Q&A: i3 Broadband CEO talks increased internet demand, material shortages amid the COVID-19 pandemic
The internet has taken on an even larger role in work and play alike during the COVID-19 pandemic.
Tim Shelley chats with Paul Cronin, CEO of East Peoria-based i3 Broadband, about how the pandemic is impacting business. The provider serves the Peoria, Champaign, Jacksonville, and St. Charles County, Mo. regions in the Midwest, as well as part of Rhode Island.
TIM SHELLEY: The pandemic has really brought to light the importance of the internet in our lives, whether it's, you know, kids doing schooling remotely, people working remotely. We've all been a lot more reliant on the internet, even for our entertainment, you know, a lot more Netflix and Hulu at home than maybe we did in the past. So what's that been like for you, as a provider of all that extra demand?
PAUL CRONIN: Sure. I mean, certainly the internet, since its inception has been important to our economy in other facets of life. But I think the the whole pandemic, just accentuated that and just further brought it to light.
And, in fact, what we're seeing now is, you know, demand and usage go up, because now you've got both, in many cases, both mom and dad, or both parents, in the home working from home, you've got the children doing their schooling from home. So the consumption is just really going through the roof and the dependency on on broadband to get the education work and every other environment done. So it's, it really has, you know, as I said, accentuated the importance of broadband in terms of a driver of education and driver of business.
TIM SHELLEY: So how do you handle all that extra capacity? Does that put a load on your ability to deliver at all? Or do you have to make adjustments, extra bandwidth, things like that?
PAUL CRONIN: Well, thankfully, our company is building fiber optics right to the home. And so the capacity is not an issue. I mean, we're offering speeds of one gig symmetrical, one gig up, one gig down, which is not common in the marketplace today with the incumbent providers.
And you know, the new networks we're building are ten gig capable up and down. So we have not seen the strain on our network. But we have heard loud and clear from our consumers that they appreciate the capacity. And, you know, so many devices are connected in the home, as you know, whether it's your little phone, device, your tablets and go down the list. I mean, some people have 100 devices connected in their home. So we have not seen the strain on our networks, because again, it's fiber directly into the home.
TIM SHELLEY: What's it take to run a fiber optic network like that? You're running your own fiber optic cable, right?
PAUL CRONIN: That's correct. We're constructing and building our own network. And there's a long process from start to finish in terms of the planning and coordination. Getting the right permits and rights of way. Most of our plant, with the exception of the Northeast, is underground.
Materials ordering. And you know, it's another issue we'll probably talk about in terms of the impact on supply chain materials and what that's meant for our construction. But, again, it's a very detailed process that, you know, we've got down pat. We're just under 100 communities at this point, and growing quickly. We'll add another just under 20 more communities this year. So we've got a good plan and kind of rhythm to our construction at this point.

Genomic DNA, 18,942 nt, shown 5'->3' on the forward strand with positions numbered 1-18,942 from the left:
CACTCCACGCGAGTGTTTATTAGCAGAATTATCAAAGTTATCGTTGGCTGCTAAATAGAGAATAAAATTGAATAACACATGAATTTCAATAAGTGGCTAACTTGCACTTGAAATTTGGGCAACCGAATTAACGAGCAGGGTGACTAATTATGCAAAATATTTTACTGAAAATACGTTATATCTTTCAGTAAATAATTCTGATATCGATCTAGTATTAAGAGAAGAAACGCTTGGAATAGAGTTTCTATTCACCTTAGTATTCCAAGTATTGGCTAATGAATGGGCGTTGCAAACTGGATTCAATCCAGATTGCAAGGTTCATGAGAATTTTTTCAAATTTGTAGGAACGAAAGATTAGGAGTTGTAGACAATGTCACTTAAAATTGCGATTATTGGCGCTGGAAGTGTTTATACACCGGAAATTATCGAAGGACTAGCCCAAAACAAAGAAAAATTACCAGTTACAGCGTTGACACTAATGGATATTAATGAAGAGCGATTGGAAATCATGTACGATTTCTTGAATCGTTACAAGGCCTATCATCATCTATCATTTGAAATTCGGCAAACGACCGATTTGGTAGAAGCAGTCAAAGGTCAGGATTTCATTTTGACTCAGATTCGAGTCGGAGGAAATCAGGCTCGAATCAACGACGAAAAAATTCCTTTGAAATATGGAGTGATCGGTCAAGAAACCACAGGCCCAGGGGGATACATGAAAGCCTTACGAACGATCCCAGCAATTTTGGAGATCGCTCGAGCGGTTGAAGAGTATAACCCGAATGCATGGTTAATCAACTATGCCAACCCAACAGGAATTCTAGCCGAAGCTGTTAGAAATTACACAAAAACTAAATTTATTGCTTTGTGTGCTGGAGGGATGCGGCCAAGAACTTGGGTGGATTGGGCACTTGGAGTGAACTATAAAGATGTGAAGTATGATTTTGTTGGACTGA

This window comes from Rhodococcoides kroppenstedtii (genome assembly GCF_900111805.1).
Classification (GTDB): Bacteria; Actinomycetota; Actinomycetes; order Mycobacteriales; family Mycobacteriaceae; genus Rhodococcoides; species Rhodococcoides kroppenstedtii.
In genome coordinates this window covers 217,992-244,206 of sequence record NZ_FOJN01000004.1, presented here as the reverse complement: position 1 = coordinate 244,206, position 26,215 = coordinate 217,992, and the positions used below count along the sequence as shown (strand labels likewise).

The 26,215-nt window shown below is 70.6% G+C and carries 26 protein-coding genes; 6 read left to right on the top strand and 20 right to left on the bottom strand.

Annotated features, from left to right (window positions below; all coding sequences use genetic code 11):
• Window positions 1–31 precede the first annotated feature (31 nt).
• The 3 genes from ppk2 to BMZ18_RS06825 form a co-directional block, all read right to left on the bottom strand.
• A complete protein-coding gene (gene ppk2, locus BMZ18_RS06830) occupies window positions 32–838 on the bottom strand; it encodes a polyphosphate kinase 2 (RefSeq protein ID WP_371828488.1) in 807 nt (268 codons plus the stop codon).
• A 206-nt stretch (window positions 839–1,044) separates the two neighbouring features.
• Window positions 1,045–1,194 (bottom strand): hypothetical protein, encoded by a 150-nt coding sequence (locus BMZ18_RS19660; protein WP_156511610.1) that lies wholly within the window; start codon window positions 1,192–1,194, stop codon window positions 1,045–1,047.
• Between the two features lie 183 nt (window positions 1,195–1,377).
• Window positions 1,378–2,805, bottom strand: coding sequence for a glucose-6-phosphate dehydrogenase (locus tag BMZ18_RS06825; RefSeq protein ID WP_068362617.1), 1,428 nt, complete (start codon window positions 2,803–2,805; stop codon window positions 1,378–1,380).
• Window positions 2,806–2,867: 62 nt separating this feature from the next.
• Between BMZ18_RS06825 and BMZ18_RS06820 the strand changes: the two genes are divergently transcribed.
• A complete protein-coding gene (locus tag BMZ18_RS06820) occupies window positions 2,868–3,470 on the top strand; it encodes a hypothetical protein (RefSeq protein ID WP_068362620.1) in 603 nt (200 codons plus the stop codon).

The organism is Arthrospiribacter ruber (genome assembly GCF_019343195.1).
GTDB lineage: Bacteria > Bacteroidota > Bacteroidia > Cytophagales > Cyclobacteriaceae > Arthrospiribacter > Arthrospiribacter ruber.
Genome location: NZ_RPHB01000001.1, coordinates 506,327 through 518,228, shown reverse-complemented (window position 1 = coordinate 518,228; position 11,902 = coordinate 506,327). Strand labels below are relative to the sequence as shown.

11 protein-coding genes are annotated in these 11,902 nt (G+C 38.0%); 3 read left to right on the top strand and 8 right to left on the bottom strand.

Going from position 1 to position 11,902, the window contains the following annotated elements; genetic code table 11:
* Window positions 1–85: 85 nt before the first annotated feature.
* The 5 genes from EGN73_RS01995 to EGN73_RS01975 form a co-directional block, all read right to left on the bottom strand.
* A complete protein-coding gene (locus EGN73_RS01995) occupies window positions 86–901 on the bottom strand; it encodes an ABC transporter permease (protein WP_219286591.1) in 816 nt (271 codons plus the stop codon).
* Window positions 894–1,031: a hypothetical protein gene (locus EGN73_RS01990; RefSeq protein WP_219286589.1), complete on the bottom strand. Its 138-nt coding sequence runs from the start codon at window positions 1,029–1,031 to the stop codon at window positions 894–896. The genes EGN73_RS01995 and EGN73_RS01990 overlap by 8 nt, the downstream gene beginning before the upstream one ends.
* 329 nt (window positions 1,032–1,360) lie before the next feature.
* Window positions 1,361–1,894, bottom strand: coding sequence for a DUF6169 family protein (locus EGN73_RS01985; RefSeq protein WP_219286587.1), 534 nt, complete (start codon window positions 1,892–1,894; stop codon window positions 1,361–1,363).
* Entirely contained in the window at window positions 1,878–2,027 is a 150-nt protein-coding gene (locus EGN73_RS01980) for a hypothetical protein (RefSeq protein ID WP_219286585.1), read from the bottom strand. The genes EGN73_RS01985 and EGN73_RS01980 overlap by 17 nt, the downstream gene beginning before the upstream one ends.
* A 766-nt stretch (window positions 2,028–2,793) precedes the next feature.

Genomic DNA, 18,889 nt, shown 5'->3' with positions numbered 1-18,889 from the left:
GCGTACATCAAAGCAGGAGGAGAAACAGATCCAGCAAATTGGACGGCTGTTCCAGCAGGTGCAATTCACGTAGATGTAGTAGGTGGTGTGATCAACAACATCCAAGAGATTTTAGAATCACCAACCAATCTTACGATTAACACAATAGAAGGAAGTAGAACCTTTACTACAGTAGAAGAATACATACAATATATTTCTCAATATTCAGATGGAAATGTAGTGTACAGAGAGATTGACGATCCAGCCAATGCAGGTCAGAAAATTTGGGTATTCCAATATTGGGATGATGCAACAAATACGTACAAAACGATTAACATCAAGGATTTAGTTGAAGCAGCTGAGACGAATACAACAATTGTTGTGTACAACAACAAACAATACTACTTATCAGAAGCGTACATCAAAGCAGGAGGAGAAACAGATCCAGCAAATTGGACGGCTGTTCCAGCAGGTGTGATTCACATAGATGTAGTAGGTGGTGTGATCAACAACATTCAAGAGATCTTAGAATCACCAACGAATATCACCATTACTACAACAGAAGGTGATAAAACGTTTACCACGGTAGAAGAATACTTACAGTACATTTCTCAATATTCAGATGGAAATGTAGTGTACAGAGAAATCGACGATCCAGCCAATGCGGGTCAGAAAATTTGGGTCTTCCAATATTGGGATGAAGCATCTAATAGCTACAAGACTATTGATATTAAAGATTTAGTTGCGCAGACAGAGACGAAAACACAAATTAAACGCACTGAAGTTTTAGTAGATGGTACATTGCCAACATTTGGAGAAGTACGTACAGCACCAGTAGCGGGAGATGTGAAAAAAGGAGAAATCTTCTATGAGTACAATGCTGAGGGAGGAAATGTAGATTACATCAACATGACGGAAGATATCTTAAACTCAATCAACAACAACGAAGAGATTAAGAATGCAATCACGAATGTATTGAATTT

TIM SHELLEY: How do you decide what kind of areas or markets are viable for fiber optics?
PAUL CRONIN: It's a very thoughtful due diligence that we do to make sure that the fiber that we build will get well-received by the community and get folks to sign up.
And so we look at a number of factors, we look at, you know, number of homes in the community, because it costs a lot to get fiber there. And so certainly, we want to make sure that is the home base there to support the business, but it really ranges. I mean, we are not trying to be exclusionary in terms of the right or the wrong demographics. I think if the population is there, and the demand is there, and I think you probably know from your own experience that broadband is vital to all pieces of the population and cuts across all demographics. And so we've got a business plan to serve all the different parts of the community.
TIM SHELLEY: You mentioned materials being an issue. When we hear about all those supply chain things in the news, how is that affecting you and i3?
PAUL CRONIN: We have to be more thoughtful in our planning and get out in front of things earlier than we historically have. So to the extent that we've got construction plans, 18, 24 months out that, historically, you wouldn't have to worry about order cycles for fiber, and conduit and all the other things. It's just required us to, again, be a little bit more thoughtful get those orders in earlier.
I mean, depending on the materials, you know, it could take nine months to a year backlog in some situations. We've gotten out in front of that; we've got materials in our yards, ready to go for '22 construction plans. So it has not slowed us down. But it has required us to again, be more aggressive and a little bit earlier on a reporting cycle.
TIM SHELLEY: So you've got to be a lot more thoughtful about, 'I've got this project coming up in eight months, and I need to get this stuff ready for it now.'
PAUL CRONIN: Exactly. And you just got to be willing to sit on some more inventory. Probably the just in time delivery method's not going to work in this environment right now.